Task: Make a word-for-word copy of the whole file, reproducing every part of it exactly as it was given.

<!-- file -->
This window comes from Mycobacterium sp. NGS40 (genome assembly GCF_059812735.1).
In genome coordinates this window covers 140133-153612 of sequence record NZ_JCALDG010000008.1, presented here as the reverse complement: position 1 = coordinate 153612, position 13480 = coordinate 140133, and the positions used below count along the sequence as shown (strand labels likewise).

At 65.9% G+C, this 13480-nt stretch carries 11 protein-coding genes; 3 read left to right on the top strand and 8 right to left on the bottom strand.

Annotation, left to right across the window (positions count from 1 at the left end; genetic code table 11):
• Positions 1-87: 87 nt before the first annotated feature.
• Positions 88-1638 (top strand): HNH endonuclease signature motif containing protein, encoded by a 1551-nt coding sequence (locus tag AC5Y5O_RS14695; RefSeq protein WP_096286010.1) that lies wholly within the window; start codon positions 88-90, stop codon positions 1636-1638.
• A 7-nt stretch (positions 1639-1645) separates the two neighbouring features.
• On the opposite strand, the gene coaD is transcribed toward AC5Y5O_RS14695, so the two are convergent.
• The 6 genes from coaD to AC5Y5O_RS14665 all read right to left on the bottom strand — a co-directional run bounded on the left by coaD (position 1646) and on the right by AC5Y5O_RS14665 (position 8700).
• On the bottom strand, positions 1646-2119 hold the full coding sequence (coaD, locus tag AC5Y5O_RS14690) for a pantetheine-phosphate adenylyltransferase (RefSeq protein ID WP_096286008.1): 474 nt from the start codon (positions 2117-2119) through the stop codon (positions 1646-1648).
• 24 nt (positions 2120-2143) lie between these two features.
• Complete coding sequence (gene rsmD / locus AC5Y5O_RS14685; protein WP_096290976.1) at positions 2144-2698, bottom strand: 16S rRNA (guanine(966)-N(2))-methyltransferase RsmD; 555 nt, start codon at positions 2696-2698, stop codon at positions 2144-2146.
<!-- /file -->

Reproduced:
This window comes from Mycobacterium sp. NGS40 (genome assembly GCF_059812735.1).
In genome coordinates this window covers 140133-153612 of sequence record NZ_JCALDG010000008.1, presented here as the reverse complement: position 1 = coordinate 153612, position 13480 = coordinate 140133, and the positions used below count along the sequence as shown (strand labels likewise).

At 65.9% G+C, this 13480-nt stretch carries 11 protein-coding genes; 3 read left to right on the top strand and 8 right to left on the bottom strand.

Annotation, left to right across the window (positions count from 1 at the left end; genetic code table 11):
• Positions 1-87: 87 nt before the first annotated feature.
• Positions 88-1638 (top strand): HNH endonuclease signature motif containing protein, encoded by a 1551-nt coding sequence (locus tag AC5Y5O_RS14695; RefSeq protein WP_096286010.1) that lies wholly within the window; start codon positions 88-90, stop codon positions 1636-1638.
• A 7-nt stretch (positions 1639-1645) separates the two neighbouring features.
• On the opposite strand, the gene coaD is transcribed toward AC5Y5O_RS14695, so the two are convergent.
• The 6 genes from coaD to AC5Y5O_RS14665 all read right to left on the bottom strand — a co-directional run bounded on the left by coaD (position 1646) and on the right by AC5Y5O_RS14665 (position 8700).
• On the bottom strand, positions 1646-2119 hold the full coding sequence (coaD, locus tag AC5Y5O_RS14690) for a pantetheine-phosphate adenylyltransferase (RefSeq protein ID WP_096286008.1): 474 nt from the start codon (positions 2117-2119) through the stop codon (positions 1646-1648).
• 24 nt (positions 2120-2143) lie between these two features.
• Complete coding sequence (gene rsmD / locus AC5Y5O_RS14685; protein WP_096290976.1) at positions 2144-2698, bottom strand: 16S rRNA (guanine(966)-N(2))-methyltransferase RsmD; 555 nt, start codon at positions 2696-2698, stop codon at positions 2144-2146.